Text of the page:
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One of three existing recycled water storage tanks in Carlsbad. The city has plans to build another tank for additional reserves. Photo by Jordan P. Ingram
One of three existing recycled water storage tanks in Carlsbad. The city has plans to build another tank for additional reserves. Photo by Jordan P. Ingram
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Carlsbad building new recycled water reservoir tank

CARLSBAD — The city of Carlsbad continues to work toward completing the third phase of its recycled water program, which includes the construction of a new recycled water storage tank near the corner of Black Rail Road and Poinsettia Lane.

The new facility will increase the city’s recycled water storage capacity, helping to ensure a reliable water source for irrigation, according to the city.

The current site holds three similar storage tanks and a recycled water pump station, with a new tank being built adjacent to the larger of the three existing tanks.

“The new tank will hold up to 1.5 million gallons, with the larger tank holding up to 8.5 million gallons. The dimensions of the new tank will be 85.5 feet in diameter and 40 feet high,” the city said.

Construction is scheduled from September 2023 through fall 2024, and work hours will generally be Monday through Friday, 7 a.m. to 4 p.m., except for city holidays. 

Noise from construction equipment and grading can be expected, but no interruptions to water or sewer service are anticipated, and the city said it would provide advanced notice if any planned interruptions are needed. 

Additionally, landscape improvements will be constructed near the southern and eastern areas of the property to partially screen the reservoir from view.

Carlsbad has long been a leader in recycled water, desalination and water conservation. The new reservoir has been planned since 2012 as part of the city’s efforts to increase recycled water capacity.

The current site has been in use for nearly 40 years and currently includes a recycled water pump station and three existing water storage tanks.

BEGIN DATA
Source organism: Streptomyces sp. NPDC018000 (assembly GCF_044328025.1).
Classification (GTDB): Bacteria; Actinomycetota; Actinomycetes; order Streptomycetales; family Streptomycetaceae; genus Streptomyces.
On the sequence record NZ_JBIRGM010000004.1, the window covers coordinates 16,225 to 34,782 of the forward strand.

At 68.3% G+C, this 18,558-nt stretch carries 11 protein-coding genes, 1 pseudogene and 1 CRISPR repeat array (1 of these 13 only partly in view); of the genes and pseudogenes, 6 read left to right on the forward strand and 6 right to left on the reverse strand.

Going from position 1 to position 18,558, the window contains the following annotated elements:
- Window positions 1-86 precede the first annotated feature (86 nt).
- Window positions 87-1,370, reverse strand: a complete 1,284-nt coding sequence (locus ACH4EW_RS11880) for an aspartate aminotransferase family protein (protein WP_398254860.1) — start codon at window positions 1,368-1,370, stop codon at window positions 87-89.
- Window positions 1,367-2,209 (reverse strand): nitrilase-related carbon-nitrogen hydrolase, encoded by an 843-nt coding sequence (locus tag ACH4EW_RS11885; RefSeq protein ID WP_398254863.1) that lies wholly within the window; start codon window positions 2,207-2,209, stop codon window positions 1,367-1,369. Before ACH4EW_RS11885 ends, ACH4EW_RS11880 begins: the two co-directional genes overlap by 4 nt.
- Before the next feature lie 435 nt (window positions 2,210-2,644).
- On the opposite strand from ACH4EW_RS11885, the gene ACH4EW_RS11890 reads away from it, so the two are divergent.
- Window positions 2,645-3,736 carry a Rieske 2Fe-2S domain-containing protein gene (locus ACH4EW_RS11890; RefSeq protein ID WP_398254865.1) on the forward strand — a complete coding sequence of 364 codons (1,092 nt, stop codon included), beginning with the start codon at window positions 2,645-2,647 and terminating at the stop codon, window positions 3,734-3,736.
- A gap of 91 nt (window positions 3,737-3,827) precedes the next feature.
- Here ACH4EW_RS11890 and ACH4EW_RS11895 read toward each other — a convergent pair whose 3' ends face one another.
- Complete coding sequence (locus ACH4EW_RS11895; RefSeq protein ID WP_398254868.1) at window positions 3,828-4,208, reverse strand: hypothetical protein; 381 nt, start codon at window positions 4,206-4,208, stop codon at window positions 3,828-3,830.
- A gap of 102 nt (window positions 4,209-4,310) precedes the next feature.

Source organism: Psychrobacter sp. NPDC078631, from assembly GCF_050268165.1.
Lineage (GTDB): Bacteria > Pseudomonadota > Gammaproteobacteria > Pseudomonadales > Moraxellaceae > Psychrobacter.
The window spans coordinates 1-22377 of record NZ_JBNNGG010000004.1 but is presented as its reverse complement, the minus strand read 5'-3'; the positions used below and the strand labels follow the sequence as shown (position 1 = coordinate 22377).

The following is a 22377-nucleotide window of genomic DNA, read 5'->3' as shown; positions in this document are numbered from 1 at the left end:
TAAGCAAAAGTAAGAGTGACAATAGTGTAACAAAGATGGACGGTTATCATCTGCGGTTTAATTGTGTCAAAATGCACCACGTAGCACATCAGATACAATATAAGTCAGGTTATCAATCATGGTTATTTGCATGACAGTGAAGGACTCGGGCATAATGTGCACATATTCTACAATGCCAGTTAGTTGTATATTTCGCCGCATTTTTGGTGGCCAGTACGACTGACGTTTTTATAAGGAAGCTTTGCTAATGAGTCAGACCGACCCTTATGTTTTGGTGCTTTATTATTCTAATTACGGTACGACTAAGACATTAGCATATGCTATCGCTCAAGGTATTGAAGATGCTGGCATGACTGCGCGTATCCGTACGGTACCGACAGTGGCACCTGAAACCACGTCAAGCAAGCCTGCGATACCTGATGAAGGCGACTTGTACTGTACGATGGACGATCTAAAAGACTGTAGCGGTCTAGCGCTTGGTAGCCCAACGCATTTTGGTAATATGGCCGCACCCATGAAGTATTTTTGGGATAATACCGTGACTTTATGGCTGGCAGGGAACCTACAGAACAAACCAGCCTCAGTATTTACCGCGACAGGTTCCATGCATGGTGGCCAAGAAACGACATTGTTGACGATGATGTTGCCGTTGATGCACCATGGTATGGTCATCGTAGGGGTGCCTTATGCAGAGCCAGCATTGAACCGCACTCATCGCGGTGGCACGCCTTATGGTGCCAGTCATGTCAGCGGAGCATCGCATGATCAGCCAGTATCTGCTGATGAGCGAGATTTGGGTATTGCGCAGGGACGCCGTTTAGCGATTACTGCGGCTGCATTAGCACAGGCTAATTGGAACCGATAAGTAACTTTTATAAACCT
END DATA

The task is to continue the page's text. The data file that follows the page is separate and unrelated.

Recycled water stored at this new reservoir will be used to irrigate landscaping in street medians, city parks and homeowners association common areas throughout neighborhoods in Carlsbad.

Recycled water is becoming increasingly important as a sustainable water source for irrigation or other non-drinking uses. Each gallon of recycled water used for irrigation saves a gallon of drinking water, and it is about 16% cheaper than a gallon of potable water because the city controls the production, according to the city.

Although recycled water is a highly treated product, it is not treated to the same standards as drinking water delivered to homes and businesses.  For this reason, conditions for using recycled water have been established. Recycled water is not suitable for drinking, according to a statement from the city.

Carlsbad has approximately 97 miles of recycled distribution pipeline. According to the city, this distribution system currently supplies more than 1,000 recycled points of connection.

The sites served by recycled water include La Costa Golf Course, Park Hyatt Resort and Golf Course, The Crossings at Carlsbad Golf Course, Legoland California, Grand Pacific Palisades Hotel and Karl Strauss Brewery.

Recycled water distributed by the water district is supplied by two sources, namely the Meadowlark Treatment Plant, owned and operated by the Vallecitos Water District, and the Carlsbad Water Recycling Facility, owned by the Carlsbad Municipal Water District and operated by the Encina Wastewater Authority.

Recycled water is also supplied to many of Carlsbad’s parks, median strips, shopping areas and freeway landscaping. Carlsbad has also embraced the desalination process and water conservation.

The Claude “Bud” Lewis Carlsbad Desalination Plant is the largest seawater desalination plant in the nation. The plant delivers nearly 50 million gallons of desalinated water to San Diego County daily and serves approximately 400,000 people throughout the county.

“Carlsbad city leaders have been actively involved in water issues, recognizing the critical link between a reliable water supply and our quality of life and economy. We were heavily involved in making the desalination plant a reality, which today provides about 10% of the region’s water supply,” the city said.

The desalination plant also provides the city of Carlsbad and San Diego County water agencies with complete control of a local drinking water supply that is not dependent on local rainfall, snowpack in the Sierras or outside suppliers.

“Local rainfall isn’t going to solve our water supply challenges. Most of our water supply comes from Northern California and the Colorado River,” the city said.

The plant is also south of the major Southern California fault lines, providing added water supply security in case an earthquake severs imported water supply lines.

“The water leaving the Carlsbad Desalination Plant is the highest quality water in the county,” according to a statement from the plant.

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